Why leaders fail in one sentence

By Marcel Schwantes via inc.com   Article

Why Do Leaders Fail at Their Jobs, Exactly? Here’s the Entire Reason, Summed Up in 1 Sentence

“I’m going to put everything on the line here. If you were to ask these ten of the world’s most successful leaders about their roles as CEOs of their respective companies, I would wager that every single one of them would tell you that a leader’s ultimate role (including their own) is to lift up their employees and help them to reach their fullest potential so they can thrive in the workplace. Anyone want to take me up on that?

And the reason they do it is two-fold: 1) They KNOW this way of leading has immense competitive advantage; 2) They CARE about their employees, so they choose to serve them well because when you do, research says they’ll be engaged and do great work — the whole company succeeds.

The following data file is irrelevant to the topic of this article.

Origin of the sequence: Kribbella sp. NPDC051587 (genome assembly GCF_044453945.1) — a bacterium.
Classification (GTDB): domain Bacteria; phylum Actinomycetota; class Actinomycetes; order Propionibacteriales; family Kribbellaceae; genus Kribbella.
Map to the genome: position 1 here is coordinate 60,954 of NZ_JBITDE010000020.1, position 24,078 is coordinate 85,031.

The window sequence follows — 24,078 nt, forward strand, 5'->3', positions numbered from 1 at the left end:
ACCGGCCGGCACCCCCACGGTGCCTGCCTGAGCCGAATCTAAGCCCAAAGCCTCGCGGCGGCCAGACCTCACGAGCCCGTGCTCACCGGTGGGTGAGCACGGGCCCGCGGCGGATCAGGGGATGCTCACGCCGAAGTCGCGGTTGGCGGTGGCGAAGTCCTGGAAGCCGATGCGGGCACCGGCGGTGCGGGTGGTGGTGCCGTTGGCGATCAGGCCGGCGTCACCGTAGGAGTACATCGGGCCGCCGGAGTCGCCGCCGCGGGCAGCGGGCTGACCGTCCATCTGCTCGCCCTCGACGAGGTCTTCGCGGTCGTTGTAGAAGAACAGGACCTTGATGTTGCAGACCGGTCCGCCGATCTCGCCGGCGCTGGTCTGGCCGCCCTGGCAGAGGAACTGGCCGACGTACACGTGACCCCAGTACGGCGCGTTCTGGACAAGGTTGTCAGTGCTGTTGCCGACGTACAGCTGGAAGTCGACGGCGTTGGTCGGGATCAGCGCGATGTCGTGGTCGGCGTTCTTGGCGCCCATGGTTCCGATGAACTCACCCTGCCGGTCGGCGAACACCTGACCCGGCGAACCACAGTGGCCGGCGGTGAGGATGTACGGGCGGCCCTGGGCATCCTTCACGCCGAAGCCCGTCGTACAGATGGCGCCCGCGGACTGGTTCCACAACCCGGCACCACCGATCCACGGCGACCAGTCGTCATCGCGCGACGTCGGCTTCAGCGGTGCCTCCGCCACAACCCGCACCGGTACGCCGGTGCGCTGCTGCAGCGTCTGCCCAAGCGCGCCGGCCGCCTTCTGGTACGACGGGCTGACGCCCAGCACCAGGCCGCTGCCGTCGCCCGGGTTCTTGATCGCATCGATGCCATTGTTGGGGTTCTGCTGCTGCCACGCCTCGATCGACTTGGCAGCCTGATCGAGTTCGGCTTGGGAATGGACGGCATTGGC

The Reason Leaders Fail, in 1 Sentence

Robert K. Greenleaf, a world-renowned thought-leader and the founder of the modern servant leadership movement, wrote these famous words in his legendary essay ‘The Servant as Leader,’ published in 1970. This, in essence, sums up the entire reason why leaders fail, if they don’t heed the following advice by Greenleaf:

The servant-leader is servant first. It begins with the natural feeling that one wants to serve, to serve first. Then conscious choice brings one to aspire to lead.

When you fail to serve, you fail to lead. … whatever your status or rank, serving first as a leader is for the other person’s benefit. You selflessly focus attention away from yourself and put the spotlight on others — the people doing the work. … The challenge for most leaders today is to set aside ‘self’ and focus on others to help them reach remarkable results.”

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One Response to Why leaders fail in one sentence

  1. This is very satisfactorily written. The article was helpful to readers who exactly have a great worth for articles. We looking ahead for even more of the same. He has described each and everything very well and briefly.

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